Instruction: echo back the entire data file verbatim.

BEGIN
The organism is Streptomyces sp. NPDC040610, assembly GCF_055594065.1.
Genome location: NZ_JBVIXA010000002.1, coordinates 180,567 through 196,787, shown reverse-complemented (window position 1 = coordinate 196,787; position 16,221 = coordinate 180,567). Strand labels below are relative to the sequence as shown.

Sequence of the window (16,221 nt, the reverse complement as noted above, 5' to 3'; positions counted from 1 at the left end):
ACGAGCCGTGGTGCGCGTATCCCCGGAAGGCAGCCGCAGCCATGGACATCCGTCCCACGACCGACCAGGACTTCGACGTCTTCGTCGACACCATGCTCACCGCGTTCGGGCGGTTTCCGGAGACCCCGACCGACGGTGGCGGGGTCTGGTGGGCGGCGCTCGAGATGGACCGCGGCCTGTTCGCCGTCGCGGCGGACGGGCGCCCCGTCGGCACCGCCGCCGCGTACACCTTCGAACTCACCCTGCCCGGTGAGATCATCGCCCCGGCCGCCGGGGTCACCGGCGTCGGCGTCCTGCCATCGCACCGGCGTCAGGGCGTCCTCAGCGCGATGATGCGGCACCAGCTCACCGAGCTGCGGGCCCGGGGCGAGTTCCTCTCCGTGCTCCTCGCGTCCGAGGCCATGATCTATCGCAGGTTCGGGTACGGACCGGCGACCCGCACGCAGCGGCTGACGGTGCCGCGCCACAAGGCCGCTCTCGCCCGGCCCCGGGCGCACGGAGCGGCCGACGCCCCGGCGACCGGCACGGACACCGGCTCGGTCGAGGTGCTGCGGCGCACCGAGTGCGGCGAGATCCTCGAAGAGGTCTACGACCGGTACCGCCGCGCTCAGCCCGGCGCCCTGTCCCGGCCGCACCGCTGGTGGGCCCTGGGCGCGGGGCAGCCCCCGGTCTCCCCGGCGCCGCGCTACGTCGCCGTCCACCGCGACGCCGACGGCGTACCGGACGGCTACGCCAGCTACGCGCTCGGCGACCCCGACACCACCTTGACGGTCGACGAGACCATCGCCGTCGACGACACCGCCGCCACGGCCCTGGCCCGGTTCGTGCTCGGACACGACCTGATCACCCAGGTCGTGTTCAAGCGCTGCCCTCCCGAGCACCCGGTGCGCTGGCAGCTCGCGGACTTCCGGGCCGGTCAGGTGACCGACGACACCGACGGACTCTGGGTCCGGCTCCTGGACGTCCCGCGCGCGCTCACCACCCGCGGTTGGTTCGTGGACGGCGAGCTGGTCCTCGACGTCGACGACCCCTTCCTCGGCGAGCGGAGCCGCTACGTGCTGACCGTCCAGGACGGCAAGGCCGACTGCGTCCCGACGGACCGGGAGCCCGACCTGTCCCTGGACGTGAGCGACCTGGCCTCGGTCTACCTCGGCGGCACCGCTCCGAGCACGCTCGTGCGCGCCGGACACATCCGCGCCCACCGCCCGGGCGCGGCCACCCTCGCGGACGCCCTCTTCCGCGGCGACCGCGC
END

The organism is Streptomyces sp. NPDC040610, assembly GCF_055594065.1.
Genome location: NZ_JBVIXA010000002.1, coordinates 180,567 through 196,787, shown reverse-complemented (window position 1 = coordinate 196,787; position 16,221 = coordinate 180,567). Strand labels below are relative to the sequence as shown.

Sequence of the window (16,221 nt, the reverse complement as noted above, 5' to 3'; positions counted from 1 at the left end):
ACGAGCCGTGGTGCGCGTATCCCCGGAAGGCAGCCGCAGCCATGGACATCCGTCCCACGACCGACCAGGACTTCGACGTCTTCGTCGACACCATGCTCACCGCGTTCGGGCGGTTTCCGGAGACCCCGACCGACGGTGGCGGGGTCTGGTGGGCGGCGCTCGAGATGGACCGCGGCCTGTTCGCCGTCGCGGCGGACGGGCGCCCCGTCGGCACCGCCGCCGCGTACACCTTCGAACTCACCCTGCCCGGTGAGATCATCGCCCCGGCCGCCGGGGTCACCGGCGTCGGCGTCCTGCCATCGCACCGGCGTCAGGGCGTCCTCAGCGCGATGATGCGGCACCAGCTCACCGAGCTGCGGGCCCGGGGCGAGTTCCTCTCCGTGCTCCTCGCGTCCGAGGCCATGATCTATCGCAGGTTCGGGTACGGACCGGCGACCCGCACGCAGCGGCTGACGGTGCCGCGCCACAAGGCCGCTCTCGCCCGGCCCCGGGCGCACGGAGCGGCCGACGCCCCGGCGACCGGCACGGACACCGGCTCGGTCGAGGTGCTGCGGCGCACCGAGTGCGGCGAGATCCTCGAAGAGGTCTACGACCGGTACCGCCGCGCTCAGCCCGGCGCCCTGTCCCGGCCGCACCGCTGGTGGGCCCTGGGCGCGGGGCAGCCCCCGGTCTCCCCGGCGCCGCGCTACGTCGCCGTCCACCGCGACGCCGACGGCGTACCGGACGGCTACGCCAGCTACGCGCTCGGCGACCCCGACACCACCTTGACGGTCGACGAGACCATCGCCGTCGACGACACCGCCGCCACGGCCCTGGCCCGGTTCGTGCTCGGACACGACCTGATCACCCAGGTCGTGTTCAAGCGCTGCCCTCCCGAGCACCCGGTGCGCTGGCAGCTCGCGGACTTCCGGGCCGGTCAGGTGACCGACGACACCGACGGACTCTGGGTCCGGCTCCTGGACGTCCCGCGCGCGCTCACCACCCGCGGTTGGTTCGTGGACGGCGAGCTGGTCCTCGACGTCGACGACCCCTTCCTCGGCGAGCGGAGCCGCTACGTGCTGACCGTCCAGGACGGCAAGGCCGACTGCGTCCCGACGGACCGGGAGCCCGACCTGTCCCTGGACGTGAGCGACCTGGCCTCGGTCTACCTCGGCGGCACCGCTCCGAGCACGCTCGTGCGCGCCGGACACATCCGCGCCCACCGCCCGGGCGCGGCCACCCTCGCGGACGCCCTCTTCCGCGGCGACCGCGC